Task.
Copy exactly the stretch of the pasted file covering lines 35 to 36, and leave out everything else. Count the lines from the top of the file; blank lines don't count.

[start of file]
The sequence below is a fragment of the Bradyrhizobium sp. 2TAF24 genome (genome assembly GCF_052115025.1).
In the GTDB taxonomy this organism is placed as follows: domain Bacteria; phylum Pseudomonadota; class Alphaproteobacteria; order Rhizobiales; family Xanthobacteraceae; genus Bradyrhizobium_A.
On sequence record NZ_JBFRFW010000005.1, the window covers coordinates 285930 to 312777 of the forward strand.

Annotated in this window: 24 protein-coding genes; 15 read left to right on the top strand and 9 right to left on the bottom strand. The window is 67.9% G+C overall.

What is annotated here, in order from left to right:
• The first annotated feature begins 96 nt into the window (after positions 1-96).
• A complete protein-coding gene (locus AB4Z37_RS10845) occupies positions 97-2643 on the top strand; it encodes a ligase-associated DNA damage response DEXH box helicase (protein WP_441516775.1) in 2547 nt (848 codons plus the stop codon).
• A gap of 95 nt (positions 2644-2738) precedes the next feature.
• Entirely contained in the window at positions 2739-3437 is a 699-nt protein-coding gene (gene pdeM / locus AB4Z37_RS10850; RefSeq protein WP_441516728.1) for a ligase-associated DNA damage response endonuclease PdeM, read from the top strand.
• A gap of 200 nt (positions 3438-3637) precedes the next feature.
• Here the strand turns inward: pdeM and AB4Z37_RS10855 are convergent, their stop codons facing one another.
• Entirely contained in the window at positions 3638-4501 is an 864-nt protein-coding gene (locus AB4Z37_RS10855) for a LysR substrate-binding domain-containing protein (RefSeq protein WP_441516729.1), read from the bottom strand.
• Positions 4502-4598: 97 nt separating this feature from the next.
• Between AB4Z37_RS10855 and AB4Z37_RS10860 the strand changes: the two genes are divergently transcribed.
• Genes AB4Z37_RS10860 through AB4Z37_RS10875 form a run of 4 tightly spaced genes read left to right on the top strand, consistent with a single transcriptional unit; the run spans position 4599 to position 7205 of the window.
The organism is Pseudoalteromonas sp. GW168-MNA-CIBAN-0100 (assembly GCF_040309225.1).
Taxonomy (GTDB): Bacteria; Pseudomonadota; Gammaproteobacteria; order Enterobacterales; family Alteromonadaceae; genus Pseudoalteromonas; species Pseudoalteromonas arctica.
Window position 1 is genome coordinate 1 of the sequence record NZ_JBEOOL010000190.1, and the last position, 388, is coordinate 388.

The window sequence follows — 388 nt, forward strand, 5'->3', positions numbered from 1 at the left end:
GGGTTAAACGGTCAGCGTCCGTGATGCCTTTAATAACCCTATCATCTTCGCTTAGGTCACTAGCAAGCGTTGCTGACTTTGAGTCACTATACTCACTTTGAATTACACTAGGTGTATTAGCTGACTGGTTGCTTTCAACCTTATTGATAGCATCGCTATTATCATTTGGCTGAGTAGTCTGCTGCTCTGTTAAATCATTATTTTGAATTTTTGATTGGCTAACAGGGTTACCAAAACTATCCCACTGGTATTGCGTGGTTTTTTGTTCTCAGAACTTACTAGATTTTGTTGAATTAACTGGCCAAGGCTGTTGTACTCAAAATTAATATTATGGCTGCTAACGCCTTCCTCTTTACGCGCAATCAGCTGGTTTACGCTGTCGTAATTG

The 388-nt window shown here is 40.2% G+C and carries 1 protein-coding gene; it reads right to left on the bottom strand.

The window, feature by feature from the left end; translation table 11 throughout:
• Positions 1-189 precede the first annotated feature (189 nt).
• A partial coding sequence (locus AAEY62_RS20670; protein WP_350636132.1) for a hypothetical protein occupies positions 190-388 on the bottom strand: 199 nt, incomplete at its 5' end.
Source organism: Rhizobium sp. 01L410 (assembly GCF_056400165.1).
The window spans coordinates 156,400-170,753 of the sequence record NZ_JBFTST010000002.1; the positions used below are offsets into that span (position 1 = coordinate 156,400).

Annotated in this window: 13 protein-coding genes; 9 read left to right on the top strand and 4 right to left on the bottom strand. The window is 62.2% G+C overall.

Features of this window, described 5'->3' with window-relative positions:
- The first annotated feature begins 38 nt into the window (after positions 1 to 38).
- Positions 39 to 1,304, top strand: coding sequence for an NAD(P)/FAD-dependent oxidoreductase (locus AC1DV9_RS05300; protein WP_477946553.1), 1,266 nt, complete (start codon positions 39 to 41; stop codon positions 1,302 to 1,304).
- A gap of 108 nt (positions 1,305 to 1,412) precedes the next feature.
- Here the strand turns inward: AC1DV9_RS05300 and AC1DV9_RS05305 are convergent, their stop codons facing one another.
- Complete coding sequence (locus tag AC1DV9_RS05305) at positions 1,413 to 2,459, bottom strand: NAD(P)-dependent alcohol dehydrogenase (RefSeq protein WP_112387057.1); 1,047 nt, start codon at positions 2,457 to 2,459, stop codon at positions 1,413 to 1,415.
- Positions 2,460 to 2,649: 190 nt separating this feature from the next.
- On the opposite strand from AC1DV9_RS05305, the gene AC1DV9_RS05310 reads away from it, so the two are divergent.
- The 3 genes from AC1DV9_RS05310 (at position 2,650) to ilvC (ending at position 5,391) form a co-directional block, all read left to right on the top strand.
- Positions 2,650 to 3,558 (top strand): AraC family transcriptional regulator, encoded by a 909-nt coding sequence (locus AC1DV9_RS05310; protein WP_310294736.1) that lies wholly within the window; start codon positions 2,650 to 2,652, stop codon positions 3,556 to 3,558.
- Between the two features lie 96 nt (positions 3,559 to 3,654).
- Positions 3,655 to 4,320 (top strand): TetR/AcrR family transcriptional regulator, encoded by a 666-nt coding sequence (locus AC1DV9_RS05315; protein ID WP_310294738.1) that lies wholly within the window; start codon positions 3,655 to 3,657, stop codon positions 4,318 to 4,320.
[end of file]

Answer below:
- On the opposite strand from AC1DV9_RS05305, the gene AC1DV9_RS05310 reads away from it, so the two are divergent.
- The 3 genes from AC1DV9_RS05310 (at position 2,650) to ilvC (ending at position 5,391) form a co-directional block, all read left to right on the top strand.